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Robert Moore, who designed the Marie Keating Foundation's Catching Cancer Early garden for Bloom 2023. Fennell Photography
bloom 2023

'Everyone has been touched by it': Importance of early cancer detection highlighted at Bloom

The festival gets underway in Dublin’s Phoenix Park tomorrow.

THE IMPORTANCE OF early cancer detection and being aware of our health is highlighted in one of the show gardens at Bloom 2023 this year.

The festival gets underway in the Phoenix Park in Dublin tomorrow and features 22 show gardens that will be on display for the public to see over the coming five days. 

One of the gardens, the Marie Keating Foundation’s Catching Cancer Early garden, focuses on the importance of early detection and the positive outcomes that come when cancer is diagnosed early.

It features a charred timber backdrop and boardwalk along with structural frames and water bowls made from rusted steel. Designer Robert Moore told The Journal that these are meant to represent the penetration of cancer in our society. 

“It’s everywhere. Everyone has been directly or indirectly touched by it, so I really wanted to create something that was going to be stark,” he said.

“Then all of the planting relates to the relief, the hope, the optimism, if someone’s at the start of the journey or at the end of the journey. The whole garden is about screening and early detection, because the survival rates are massive when people get screened and if it’s detected early.”

unnamed (10) The Marie Keating Foundation's Catching Cancer Early garden at Bloom 2023. Jane Moore / Jane Moore / /

Five trees located throughout the garden symbolise strength and shelter as well as support, representing the role of the Marie Keating Foundation for those experiencing cancer, while the five water bowls give a mirror effect while allows those in the garden to reflect. 

“There’s five colours within the planting scheme, and the reason for the fives of everything is because they represent the five most prevalent cancers: skin cancer, lung cancer, breast cancer, bowel cancer and prostate cancer. Each of them is represented by a colour,” Moore said.

The yellow and orange flowers represent being sun smart in terms of skin cancer, for example, while the pink and purple plants represent breast cancer.

Moore’s design was partly inspired by his mother, who passed away from lung cancer in 2019.”We knew she was ill. She was diagnosed with stage two but in fact, it was stage four, so early detection would certainly have helped her,” he said.

“I was keen to get involved, not because of that. Obviously that’s a strong part of my life, but I kind of went ‘the message is there’.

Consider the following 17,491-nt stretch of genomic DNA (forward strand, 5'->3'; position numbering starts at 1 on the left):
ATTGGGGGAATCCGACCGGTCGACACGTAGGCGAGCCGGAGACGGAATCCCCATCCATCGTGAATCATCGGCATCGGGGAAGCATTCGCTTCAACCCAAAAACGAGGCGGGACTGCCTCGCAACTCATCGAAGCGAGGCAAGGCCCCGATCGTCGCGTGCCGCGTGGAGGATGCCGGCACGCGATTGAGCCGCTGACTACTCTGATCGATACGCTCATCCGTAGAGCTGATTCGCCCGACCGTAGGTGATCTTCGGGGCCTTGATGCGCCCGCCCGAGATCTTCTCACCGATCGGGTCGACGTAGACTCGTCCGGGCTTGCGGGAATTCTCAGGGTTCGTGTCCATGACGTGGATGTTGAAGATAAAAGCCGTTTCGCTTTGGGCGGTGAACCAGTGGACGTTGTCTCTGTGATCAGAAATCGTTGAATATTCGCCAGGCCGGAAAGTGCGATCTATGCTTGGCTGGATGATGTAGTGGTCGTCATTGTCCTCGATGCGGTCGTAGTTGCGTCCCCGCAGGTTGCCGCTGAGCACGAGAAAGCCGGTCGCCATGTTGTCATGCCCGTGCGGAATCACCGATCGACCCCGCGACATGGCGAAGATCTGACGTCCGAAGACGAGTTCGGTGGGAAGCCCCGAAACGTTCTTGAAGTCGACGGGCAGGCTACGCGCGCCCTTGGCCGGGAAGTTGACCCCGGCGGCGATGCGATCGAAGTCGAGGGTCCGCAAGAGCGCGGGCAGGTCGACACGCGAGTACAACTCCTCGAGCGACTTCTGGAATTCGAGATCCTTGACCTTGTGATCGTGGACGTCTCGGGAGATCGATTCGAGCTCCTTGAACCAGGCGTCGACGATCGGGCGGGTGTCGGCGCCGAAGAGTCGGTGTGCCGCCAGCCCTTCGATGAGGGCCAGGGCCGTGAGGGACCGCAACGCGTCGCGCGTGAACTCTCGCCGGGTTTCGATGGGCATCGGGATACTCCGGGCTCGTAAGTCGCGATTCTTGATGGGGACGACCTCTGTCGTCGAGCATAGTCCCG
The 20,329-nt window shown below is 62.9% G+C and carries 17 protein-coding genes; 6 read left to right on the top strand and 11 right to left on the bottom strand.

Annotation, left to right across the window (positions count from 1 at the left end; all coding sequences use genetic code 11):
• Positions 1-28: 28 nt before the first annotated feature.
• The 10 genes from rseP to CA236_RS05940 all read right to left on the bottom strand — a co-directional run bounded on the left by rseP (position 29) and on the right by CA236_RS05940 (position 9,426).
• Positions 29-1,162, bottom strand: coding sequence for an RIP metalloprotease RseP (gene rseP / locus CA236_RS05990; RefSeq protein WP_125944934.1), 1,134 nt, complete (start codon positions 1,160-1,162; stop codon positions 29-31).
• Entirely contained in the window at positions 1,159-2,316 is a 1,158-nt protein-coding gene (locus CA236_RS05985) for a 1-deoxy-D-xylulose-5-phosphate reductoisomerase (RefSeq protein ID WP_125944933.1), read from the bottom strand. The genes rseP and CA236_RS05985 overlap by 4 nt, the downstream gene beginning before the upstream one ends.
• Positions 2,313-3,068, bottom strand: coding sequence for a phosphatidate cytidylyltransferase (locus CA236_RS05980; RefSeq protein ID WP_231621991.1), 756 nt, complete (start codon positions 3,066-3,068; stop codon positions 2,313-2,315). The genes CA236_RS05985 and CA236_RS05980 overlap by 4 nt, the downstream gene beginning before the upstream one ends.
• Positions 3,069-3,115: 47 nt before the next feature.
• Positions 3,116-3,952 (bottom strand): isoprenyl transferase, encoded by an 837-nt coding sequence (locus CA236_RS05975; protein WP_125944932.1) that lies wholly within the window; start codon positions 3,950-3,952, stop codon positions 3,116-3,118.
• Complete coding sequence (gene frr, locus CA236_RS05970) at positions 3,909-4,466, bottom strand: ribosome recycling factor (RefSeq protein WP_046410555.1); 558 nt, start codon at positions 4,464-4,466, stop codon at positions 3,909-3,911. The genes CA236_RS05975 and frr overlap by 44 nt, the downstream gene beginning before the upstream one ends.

We want people to reflect and take ownership of their own situation. Healthy choices lead to healthy outcomes, whether it’s getting checked or just adapting your lifestyle.

He also commended the work of the Marie Keating Foundation and said he was keen to “anchor” them in the space.

“They’re part of the support structure in Ireland. They’ve got a mobile unit, they’ve got nurses that can advise people in terms of healthy choices, healthy options, but also where to go to get screened, what to do if you see something different and that’s the key. Communication. Someone reaching out.”

Some of the other gardens at this year’s festival focus on the importance of sustainability and biodiversity, and how to incorporate that into urban areas with nature. 

The Green Cities Europe parklet shows how this can be done in towns and cities across the country. It incorporates an Irish wildflower meadow with recycled seating and a grove of native birch trees in a small space, similar to a row of parking spaces. 

unnamed (12) The Green Cities Europe parklet show garden at Bloom 2023. Jane Moore / Jane Moore / /

Landscape architect and urban designer Daibhí Mac Domhnaill, who devised the concept of the garden, told The Journal that innovative greening can be easily introduced in urban spaces.

“Rather than just being flowers or vegetation for aesthetics, this is actually a nature-based solution. This is a rain garden, so the gaps in the curbing will allow water to flow off the road carriageway into the vegetation where it will water the plants, but also it’ll get filtered through the soil,” he said.

“A lot of the water that lands on our city streets and roads is picking up dirt, grime, oil, hydrocarbons, and most of that water goes straight down a gully through a pipe into our watercourses. So by using nature-based solutions like this parklet, we can intercept the water and it gets cleaned and filtered just by passing through the soil.”

Mac Domhnaill said that while decarbonising our transportation will help with greening in cities, we need to do more.

All the physical space that’s set aside for cars, we need to reclaim some of that.

“People need to see it as not punishment, but reward that we’re going to have maybe fewer on-street parking spaces in the city centre so we can reduce congestion, but there’s a huge dividend for people who live and visit the city.

“One of the great reasons to do the garden is that it allows you to make some of the solutions and some of the opportunities visible to people. Not to put the spotlight on looking at the problems, but to put the spotlight on what the solutions might look like, which is great.”

Another show garden that features at Bloom this year is GOAL’s Global Garden. It celebrates the diverse yet interconnected nature of the world by incorporating various plants, crops and ecosystems from the regions where the charity works with farming communities.